There are at least ten other barrows distributed over the moor most of
which are in equally prominent positions. All these other barrows are the
subject of separate schedulings.

The site of the monument is shown on the attached map extract.
It includes a 2 metre boundary around the archaeological features,
considered to be essential for the monument's support and preservation.

Source: Historic England

Reasons for Scheduling

Bowl barrows, the most numerous form of round barrow, are funerary monuments
dating from the Late Neolithic period to the Late Bronze Age, with most
examples belonging to the period 2400-1500 BC. They were constructed as
earthen or rubble mounds, sometimes ditched, which covered single or multiple
burials. They occur either in isolation or grouped as cemeteries and often
acted as a focus for burials in later periods. Often superficially similar,
although differing widely in size, they exhibit regional variations in form
and a diversity of burial practices. There are over 10,000 surviving bowl
barrows recorded nationally (many more have already been destroyed), occurring
across most of lowland Britain. Often occupying prominent locations, they are
a major historic element in the modern landscape and their considerable
variation of form and longevity as a monument type provide important
information on the diversity of beliefs and social organisations amongst early
prehistoric communities. They are particularly representative of their period
and a substantial proportion of surviving examples are considered worthy of

The three round barrows 130m north west of Seavy Pond survive well and,
although partly disturbed, they are relatively well-preserved. Excavation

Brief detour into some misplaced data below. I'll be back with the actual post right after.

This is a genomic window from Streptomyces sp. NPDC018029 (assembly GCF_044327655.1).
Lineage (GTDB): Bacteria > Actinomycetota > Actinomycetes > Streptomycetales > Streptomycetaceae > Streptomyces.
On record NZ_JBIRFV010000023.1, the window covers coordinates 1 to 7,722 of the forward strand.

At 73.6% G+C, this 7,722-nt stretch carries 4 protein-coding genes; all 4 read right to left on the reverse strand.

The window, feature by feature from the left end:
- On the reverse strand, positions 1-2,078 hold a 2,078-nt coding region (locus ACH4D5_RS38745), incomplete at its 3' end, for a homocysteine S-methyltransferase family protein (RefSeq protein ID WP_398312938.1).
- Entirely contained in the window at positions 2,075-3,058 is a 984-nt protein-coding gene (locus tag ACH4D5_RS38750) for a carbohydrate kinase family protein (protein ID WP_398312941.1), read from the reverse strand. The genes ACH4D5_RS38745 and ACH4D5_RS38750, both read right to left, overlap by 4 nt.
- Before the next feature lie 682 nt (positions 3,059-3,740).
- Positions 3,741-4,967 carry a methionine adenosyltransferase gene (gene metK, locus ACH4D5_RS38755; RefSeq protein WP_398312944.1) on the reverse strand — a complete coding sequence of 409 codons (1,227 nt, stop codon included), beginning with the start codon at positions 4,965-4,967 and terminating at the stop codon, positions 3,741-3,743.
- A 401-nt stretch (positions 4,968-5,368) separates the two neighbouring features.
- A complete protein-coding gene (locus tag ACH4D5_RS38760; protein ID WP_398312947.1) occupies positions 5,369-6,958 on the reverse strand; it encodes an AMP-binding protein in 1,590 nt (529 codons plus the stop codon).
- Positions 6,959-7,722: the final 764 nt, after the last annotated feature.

of other round barrows in the region have shown that they demonstrate a
very wide range of burial rites from simple scatters of cremated material
to coffin inhumations and cremations contained in urns, typically dating
to the Bronze Age. A common factor is that barrows were normally used for
more than one burial and that the primary burial was frequently on or
below the original ground surface, often with secondary burials located
within the body of the mound. Most barrows include a small number of grave
goods. These are often small pottery food vessels, but stone, bone, jet
and bronze items have also occasionally been found. Excavation has also
shown that even where no encircling depression is discernible on the
modern ground surface, ditches immediately around the outside of barrows
frequently survive as infilled features, containing additional
archaeological deposits.

Source: Historic England


Books and journals
Atkins, C, An Archaeological Investigation of Levisham Moor, (1991)
Atkins, C, An Archaeological Survey of the Levisham Estate, (1991)
Atkins, C, An Archaeological Survey of the Levisham Estate, (1991)
Hayes, , Turnbull, , Levisham Moor Archaeological Investigations 1957-1978, (1990)

Source: Historic England